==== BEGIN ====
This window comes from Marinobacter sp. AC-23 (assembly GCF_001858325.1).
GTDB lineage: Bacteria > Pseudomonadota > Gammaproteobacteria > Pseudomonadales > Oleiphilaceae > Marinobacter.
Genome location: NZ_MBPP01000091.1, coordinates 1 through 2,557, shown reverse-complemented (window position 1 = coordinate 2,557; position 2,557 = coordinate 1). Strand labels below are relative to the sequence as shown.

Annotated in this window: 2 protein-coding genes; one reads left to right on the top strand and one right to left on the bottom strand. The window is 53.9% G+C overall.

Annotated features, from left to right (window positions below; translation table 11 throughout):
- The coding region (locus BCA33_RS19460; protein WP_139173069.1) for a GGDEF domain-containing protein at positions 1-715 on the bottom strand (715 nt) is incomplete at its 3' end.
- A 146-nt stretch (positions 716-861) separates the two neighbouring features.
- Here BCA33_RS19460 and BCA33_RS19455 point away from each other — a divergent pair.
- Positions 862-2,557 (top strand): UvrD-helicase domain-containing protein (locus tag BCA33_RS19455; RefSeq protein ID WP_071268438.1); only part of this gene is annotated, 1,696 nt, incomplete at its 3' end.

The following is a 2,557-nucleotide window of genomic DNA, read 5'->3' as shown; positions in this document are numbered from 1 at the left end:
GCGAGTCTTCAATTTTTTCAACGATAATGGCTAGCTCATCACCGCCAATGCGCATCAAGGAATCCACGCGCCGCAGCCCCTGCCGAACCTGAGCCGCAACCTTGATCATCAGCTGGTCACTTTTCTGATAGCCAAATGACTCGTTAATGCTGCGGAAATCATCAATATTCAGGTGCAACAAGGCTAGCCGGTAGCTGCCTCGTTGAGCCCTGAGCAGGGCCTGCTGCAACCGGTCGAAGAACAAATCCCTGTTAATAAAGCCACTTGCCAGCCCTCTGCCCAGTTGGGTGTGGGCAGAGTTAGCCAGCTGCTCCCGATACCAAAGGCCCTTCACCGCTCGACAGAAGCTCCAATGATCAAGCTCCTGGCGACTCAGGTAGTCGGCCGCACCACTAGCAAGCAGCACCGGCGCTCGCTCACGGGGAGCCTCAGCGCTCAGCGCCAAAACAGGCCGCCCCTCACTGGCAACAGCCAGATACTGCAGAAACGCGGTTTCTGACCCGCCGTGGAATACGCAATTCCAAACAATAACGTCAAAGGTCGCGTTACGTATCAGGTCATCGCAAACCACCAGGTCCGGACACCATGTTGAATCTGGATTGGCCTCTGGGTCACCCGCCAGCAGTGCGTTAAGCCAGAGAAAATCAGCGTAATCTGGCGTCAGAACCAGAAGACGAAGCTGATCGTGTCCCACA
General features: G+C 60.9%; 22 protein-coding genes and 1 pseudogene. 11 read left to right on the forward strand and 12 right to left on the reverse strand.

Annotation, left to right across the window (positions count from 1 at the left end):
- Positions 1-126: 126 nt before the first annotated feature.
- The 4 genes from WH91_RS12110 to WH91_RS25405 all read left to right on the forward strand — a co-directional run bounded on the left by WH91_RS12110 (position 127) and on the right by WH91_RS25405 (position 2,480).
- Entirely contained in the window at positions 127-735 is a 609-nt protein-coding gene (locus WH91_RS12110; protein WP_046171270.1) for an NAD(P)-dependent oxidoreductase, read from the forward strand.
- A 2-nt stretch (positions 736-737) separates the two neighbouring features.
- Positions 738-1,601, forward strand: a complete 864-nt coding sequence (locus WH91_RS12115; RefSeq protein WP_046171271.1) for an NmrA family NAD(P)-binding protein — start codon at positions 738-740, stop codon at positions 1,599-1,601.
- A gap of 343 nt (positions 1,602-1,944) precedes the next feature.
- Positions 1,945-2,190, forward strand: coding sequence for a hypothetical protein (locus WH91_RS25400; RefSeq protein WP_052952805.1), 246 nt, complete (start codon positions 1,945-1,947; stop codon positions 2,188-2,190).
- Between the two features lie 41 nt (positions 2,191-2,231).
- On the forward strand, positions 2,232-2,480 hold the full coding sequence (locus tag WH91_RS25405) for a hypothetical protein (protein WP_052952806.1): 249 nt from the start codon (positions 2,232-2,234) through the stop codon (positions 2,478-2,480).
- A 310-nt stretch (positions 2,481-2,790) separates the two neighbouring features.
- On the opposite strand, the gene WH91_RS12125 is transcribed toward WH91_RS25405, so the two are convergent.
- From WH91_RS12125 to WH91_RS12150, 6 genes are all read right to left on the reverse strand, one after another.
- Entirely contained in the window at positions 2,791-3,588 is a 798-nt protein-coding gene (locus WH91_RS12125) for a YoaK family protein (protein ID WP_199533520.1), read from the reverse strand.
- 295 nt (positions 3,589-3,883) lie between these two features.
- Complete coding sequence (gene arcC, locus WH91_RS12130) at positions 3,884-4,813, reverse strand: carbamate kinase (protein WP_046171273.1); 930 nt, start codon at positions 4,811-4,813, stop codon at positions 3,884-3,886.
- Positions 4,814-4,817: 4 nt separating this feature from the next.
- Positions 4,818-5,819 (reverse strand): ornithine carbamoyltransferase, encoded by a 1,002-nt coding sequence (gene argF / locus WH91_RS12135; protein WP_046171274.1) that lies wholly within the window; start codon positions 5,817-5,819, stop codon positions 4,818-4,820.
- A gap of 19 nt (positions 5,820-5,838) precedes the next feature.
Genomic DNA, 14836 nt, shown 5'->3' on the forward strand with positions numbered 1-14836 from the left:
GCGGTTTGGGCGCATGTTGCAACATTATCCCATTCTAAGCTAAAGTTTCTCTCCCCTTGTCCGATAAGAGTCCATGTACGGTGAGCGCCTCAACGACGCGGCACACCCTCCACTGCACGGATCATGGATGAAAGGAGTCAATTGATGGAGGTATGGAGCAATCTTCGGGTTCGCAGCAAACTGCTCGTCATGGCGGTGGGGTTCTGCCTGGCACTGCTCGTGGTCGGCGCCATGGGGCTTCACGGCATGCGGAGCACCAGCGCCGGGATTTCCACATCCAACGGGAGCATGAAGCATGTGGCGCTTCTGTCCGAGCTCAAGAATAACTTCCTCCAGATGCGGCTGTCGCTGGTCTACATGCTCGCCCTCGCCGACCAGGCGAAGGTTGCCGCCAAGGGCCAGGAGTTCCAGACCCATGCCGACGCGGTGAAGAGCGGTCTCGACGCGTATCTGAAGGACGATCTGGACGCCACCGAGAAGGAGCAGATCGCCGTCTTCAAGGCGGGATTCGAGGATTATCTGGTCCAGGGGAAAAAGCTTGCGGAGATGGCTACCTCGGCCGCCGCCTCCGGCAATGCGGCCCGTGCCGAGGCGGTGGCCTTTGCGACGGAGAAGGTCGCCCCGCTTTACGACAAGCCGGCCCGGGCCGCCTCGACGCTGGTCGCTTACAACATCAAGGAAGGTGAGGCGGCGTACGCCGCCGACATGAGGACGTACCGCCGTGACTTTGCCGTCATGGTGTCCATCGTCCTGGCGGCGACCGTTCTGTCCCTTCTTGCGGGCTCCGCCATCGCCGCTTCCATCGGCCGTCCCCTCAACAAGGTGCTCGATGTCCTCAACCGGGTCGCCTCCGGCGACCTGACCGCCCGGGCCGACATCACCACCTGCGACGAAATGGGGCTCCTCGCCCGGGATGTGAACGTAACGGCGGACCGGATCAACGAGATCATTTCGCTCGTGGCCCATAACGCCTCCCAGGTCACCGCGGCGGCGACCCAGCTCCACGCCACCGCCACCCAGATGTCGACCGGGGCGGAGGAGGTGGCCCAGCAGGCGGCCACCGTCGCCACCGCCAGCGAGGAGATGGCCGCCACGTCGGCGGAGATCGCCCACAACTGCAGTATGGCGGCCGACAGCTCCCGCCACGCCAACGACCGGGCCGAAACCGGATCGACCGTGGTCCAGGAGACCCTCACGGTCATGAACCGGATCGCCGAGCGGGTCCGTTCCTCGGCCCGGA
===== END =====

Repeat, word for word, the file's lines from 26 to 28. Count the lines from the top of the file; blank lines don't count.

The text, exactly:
- Entirely contained in the window at positions 2,791-3,588 is a 798-nt protein-coding gene (locus WH91_RS12125) for a YoaK family protein (protein ID WP_199533520.1), read from the reverse strand.
- 295 nt (positions 3,589-3,883) lie between these two features.
- Complete coding sequence (gene arcC, locus WH91_RS12130) at positions 3,884-4,813, reverse strand: carbamate kinase (protein WP_046171273.1); 930 nt, start codon at positions 4,811-4,813, stop codon at positions 3,884-3,886.